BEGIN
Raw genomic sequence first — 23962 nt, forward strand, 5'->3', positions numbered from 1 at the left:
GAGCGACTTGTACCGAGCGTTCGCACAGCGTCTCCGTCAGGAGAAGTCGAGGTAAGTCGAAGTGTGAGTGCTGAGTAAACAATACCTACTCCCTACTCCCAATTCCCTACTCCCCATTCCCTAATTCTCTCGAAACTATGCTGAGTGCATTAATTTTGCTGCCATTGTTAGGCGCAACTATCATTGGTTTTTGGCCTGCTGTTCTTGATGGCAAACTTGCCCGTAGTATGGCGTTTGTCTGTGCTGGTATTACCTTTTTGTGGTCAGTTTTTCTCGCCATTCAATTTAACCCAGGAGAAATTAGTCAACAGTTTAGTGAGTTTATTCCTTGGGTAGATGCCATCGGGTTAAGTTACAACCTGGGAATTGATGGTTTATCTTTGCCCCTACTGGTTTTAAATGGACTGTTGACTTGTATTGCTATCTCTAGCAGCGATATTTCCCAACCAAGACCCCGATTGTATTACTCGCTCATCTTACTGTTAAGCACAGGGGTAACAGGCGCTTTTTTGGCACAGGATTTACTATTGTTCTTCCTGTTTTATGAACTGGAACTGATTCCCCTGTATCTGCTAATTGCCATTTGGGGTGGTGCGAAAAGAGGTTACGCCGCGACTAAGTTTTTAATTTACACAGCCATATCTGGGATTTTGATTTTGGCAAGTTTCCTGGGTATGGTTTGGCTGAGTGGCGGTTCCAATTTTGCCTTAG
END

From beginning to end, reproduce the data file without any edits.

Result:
Raw genomic sequence first — 23962 nt, forward strand, 5'->3', positions numbered from 1 at the left:
GAGCGACTTGTACCGAGCGTTCGCACAGCGTCTCCGTCAGGAGAAGTCGAGGTAAGTCGAAGTGTGAGTGCTGAGTAAACAATACCTACTCCCTACTCCCAATTCCCTACTCCCCATTCCCTAATTCTCTCGAAACTATGCTGAGTGCATTAATTTTGCTGCCATTGTTAGGCGCAACTATCATTGGTTTTTGGCCTGCTGTTCTTGATGGCAAACTTGCCCGTAGTATGGCGTTTGTCTGTGCTGGTATTACCTTTTTGTGGTCAGTTTTTCTCGCCATTCAATTTAACCCAGGAGAAATTAGTCAACAGTTTAGTGAGTTTATTCCTTGGGTAGATGCCATCGGGTTAAGTTACAACCTGGGAATTGATGGTTTATCTTTGCCCCTACTGGTTTTAAATGGACTGTTGACTTGTATTGCTATCTCTAGCAGCGATATTTCCCAACCAAGACCCCGATTGTATTACTCGCTCATCTTACTGTTAAGCACAGGGGTAACAGGCGCTTTTTTGGCACAGGATTTACTATTGTTCTTCCTGTTTTATGAACTGGAACTGATTCCCCTGTATCTGCTAATTGCCATTTGGGGTGGTGCGAAAAGAGGTTACGCCGCGACTAAGTTTTTAATTTACACAGCCATATCTGGGATTTTGATTTTGGCAAGTTTCCTGGGTATGGTTTGGCTGAGTGGCGGTTCCAATTTTGCCTTAG